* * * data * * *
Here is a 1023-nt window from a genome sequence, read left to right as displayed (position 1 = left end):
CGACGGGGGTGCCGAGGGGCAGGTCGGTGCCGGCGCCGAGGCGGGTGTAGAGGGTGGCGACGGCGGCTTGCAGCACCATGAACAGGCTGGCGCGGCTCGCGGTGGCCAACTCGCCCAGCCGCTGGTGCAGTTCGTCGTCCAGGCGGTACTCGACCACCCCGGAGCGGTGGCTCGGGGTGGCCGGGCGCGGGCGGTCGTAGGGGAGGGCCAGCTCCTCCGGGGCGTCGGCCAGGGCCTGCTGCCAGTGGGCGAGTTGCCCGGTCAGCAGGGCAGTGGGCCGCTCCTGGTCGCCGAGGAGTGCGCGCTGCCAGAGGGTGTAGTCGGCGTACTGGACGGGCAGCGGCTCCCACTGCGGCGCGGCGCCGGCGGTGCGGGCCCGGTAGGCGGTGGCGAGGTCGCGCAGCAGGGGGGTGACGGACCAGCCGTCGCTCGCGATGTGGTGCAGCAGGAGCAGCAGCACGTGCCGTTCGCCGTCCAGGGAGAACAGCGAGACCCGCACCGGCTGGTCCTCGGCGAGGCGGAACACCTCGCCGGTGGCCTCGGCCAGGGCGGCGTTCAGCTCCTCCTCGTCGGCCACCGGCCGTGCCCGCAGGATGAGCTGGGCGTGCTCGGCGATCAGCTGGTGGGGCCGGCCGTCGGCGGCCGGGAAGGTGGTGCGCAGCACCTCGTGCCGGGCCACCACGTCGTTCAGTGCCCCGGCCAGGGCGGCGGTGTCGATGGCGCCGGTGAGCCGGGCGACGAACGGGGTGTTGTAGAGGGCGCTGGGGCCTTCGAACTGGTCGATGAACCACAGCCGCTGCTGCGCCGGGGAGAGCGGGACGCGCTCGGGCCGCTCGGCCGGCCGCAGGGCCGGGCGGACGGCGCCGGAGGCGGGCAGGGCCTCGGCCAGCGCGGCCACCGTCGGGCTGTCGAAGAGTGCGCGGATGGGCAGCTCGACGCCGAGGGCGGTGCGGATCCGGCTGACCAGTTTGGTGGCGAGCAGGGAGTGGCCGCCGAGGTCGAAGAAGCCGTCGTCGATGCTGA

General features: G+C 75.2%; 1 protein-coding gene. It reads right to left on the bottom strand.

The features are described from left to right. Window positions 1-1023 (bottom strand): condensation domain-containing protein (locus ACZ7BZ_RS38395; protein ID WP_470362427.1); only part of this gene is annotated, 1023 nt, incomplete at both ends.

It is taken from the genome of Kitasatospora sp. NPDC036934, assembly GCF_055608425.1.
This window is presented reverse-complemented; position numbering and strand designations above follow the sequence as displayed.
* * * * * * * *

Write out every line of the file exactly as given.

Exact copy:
Here is a 1023-nt window from a genome sequence, read left to right as displayed (position 1 = left end):
CGACGGGGGTGCCGAGGGGCAGGTCGGTGCCGGCGCCGAGGCGGGTGTAGAGGGTGGCGACGGCGGCTTGCAGCACCATGAACAGGCTGGCGCGGCTCGCGGTGGCCAACTCGCCCAGCCGCTGGTGCAGTTCGTCGTCCAGGCGGTACTCGACCACCCCGGAGCGGTGGCTCGGGGTGGCCGGGCGCGGGCGGTCGTAGGGGAGGGCCAGCTCCTCCGGGGCGTCGGCCAGGGCCTGCTGCCAGTGGGCGAGTTGCCCGGTCAGCAGGGCAGTGGGCCGCTCCTGGTCGCCGAGGAGTGCGCGCTGCCAGAGGGTGTAGTCGGCGTACTGGACGGGCAGCGGCTCCCACTGCGGCGCGGCGCCGGCGGTGCGGGCCCGGTAGGCGGTGGCGAGGTCGCGCAGCAGGGGGGTGACGGACCAGCCGTCGCTCGCGATGTGGTGCAGCAGGAGCAGCAGCACGTGCCGTTCGCCGTCCAGGGAGAACAGCGAGACCCGCACCGGCTGGTCCTCGGCGAGGCGGAACACCTCGCCGGTGGCCTCGGCCAGGGCGGCGTTCAGCTCCTCCTCGTCGGCCACCGGCCGTGCCCGCAGGATGAGCTGGGCGTGCTCGGCGATCAGCTGGTGGGGCCGGCCGTCGGCGGCCGGGAAGGTGGTGCGCAGCACCTCGTGCCGGGCCACCACGTCGTTCAGTGCCCCGGCCAGGGCGGCGGTGTCGATGGCGCCGGTGAGCCGGGCGACGAACGGGGTGTTGTAGAGGGCGCTGGGGCCTTCGAACTGGTCGATGAACCACAGCCGCTGCTGCGCCGGGGAGAGCGGGACGCGCTCGGGCCGCTCGGCCGGCCGCAGGGCCGGGCGGACGGCGCCGGAGGCGGGCAGGGCCTCGGCCAGCGCGGCCACCGTCGGGCTGTCGAAGAGTGCGCGGATGGGCAGCTCGACGCCGAGGGCGGTGCGGATCCGGCTGACCAGTTTGGTGGCGAGCAGGGAGTGGCCGCCGAGGTCGAAGAAGCCGTCGTCGATGCTGA

General features: G+C 75.2%; 1 protein-coding gene. It reads right to left on the bottom strand.

The features are described from left to right. Window positions 1-1023 (bottom strand): condensation domain-containing protein (locus ACZ7BZ_RS38395; protein ID WP_470362427.1); only part of this gene is annotated, 1023 nt, incomplete at both ends.

It is taken from the genome of Kitasatospora sp. NPDC036934, assembly GCF_055608425.1.
This window is presented reverse-complemented; position numbering and strand designations above follow the sequence as displayed.